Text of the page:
Concerns about your Social Security Disability Insurance (SSDI) benefits should not stop you from getting married. However, it is still important to understand the financial implications that will inevitably come with your marriage. Continue reading to learn whether you can get married and still receive SSDI benefits and how an experienced attorney at The Law Offices of Sheryl Gandel Mazur can help you in determining your SSDI eligibility in New Jersey.
Can I receive SSDI benefits if I get married?
Notably, getting married does not automatically terminate your SSDI benefits. This is because the Social Security Administration (SSA) will determine your eligibility based on your personal income and work history. Since your SSDI benefits are technically funded through your past employment, getting married should not have an impact on your claim. This is regardless of the financial situation of your spouse. So, put simply, the SSA will not consider the income or assets of your spouse when reviewing your SSDI claim.
Can I receive SSI benefits if I get married?
It is important to understand that while marriage may not affect your SSDI benefits, it may affect your SSI benefits. Unlike SSDI, your SSI benefits can be reduced or altogether eliminated depending on how much your spouse earns.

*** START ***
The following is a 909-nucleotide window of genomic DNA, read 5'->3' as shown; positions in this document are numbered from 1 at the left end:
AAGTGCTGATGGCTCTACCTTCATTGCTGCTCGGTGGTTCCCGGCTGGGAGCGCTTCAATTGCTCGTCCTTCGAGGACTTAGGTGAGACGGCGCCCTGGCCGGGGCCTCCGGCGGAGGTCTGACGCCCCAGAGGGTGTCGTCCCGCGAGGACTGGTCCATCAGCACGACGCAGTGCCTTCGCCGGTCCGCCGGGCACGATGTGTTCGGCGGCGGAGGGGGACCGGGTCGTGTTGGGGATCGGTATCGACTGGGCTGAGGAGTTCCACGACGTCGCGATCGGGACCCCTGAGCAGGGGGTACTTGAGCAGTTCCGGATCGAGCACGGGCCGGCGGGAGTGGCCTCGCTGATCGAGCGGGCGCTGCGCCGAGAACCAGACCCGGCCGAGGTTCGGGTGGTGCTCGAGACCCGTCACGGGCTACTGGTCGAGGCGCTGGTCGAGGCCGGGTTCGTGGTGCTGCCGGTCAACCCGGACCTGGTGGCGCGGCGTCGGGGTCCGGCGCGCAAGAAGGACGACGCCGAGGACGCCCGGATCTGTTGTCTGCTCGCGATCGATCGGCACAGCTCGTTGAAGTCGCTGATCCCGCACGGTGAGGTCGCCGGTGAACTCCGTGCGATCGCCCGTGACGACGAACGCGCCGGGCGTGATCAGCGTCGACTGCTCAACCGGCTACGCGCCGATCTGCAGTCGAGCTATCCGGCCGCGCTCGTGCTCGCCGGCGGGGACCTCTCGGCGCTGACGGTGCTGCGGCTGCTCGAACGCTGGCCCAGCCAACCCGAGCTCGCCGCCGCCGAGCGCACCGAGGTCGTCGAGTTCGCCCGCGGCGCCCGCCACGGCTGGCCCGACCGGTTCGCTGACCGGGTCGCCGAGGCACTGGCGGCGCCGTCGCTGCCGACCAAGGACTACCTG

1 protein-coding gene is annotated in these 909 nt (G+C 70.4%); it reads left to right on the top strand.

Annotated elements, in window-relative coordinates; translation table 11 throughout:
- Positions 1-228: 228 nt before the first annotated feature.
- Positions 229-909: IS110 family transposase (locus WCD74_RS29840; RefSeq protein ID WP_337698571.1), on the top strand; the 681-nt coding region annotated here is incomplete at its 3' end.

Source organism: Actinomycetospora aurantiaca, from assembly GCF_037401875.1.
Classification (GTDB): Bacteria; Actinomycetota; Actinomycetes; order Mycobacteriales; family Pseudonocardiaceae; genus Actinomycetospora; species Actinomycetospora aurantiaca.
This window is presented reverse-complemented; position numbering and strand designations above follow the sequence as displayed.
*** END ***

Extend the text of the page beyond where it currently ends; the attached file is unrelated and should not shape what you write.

This is because there is an asset limit in place for SSI benefits. That is, an individual must have a resource limit of $2,000 to be an eligible recipient, but a married couple must have a resource limit of $3,000 total. More specifically, in 2022, any income of more than $505 per month from a spouse may impact your SSDI benefits.
So say, for instance, your spouse has a total of $4,000 in their savings account. This may mean that you are no longer eligible to receive SSDI benefits.
Or, say, for instance, that your spouse works and has an income, but still meets the resource limit of $3,000 total. Even so, your benefits may still be reduced due to what federal law refers to as “spousal deeming.” It is also important to note that even if you are not officially married, but live together and hold yourselves out as married in the community, spousal deeming may still apply.
Overall, you must understand the difference between the two programs and how marriage plays a part in them. But more importantly, you must understand that reporting changes to your marital status with the SSA is important, or else there will be consequences.
How do spousal SSDI benefits work?
With that being said, if you are an eligible SSDI recipient, your spouse may be able to receive some benefits of their own. Such benefits are similar to what they would receive if you were retired. Factors that the SSA may consider when determining whether your spouse should receive spousal SSDI benefits include, but are not limited to, the following:
- The age of your spouse.
- The duration of your and your spouse’s marriage.
- The amount of SSDI benefits you receive.
For more, contact a skilled New Jersey SSD attorney today.